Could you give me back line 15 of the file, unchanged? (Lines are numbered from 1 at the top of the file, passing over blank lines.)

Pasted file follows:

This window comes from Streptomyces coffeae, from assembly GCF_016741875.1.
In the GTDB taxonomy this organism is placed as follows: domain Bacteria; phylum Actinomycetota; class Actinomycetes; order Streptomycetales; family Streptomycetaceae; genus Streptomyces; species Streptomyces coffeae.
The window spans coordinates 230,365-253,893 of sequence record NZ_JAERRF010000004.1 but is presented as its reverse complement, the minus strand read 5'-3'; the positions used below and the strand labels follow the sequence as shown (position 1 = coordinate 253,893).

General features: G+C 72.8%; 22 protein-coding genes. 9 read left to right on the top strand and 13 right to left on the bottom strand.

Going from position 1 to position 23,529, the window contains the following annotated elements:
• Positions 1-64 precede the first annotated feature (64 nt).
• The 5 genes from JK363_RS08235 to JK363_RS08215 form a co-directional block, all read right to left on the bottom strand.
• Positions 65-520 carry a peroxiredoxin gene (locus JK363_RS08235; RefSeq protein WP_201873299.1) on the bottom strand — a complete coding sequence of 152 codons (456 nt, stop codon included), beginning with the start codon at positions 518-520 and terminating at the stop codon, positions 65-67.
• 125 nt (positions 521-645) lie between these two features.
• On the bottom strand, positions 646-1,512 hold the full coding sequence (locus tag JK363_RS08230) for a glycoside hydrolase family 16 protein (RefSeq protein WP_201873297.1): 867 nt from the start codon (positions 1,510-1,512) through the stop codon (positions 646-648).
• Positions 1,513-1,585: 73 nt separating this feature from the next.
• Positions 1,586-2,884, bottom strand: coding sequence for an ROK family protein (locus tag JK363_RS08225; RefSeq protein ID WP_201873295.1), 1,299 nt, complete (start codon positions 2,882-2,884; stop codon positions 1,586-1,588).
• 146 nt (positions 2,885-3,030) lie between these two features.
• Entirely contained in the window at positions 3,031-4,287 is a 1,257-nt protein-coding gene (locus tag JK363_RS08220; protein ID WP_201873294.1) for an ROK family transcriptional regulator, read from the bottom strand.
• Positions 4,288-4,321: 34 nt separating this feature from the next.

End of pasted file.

• Positions 4,288-4,321: 34 nt separating this feature from the next.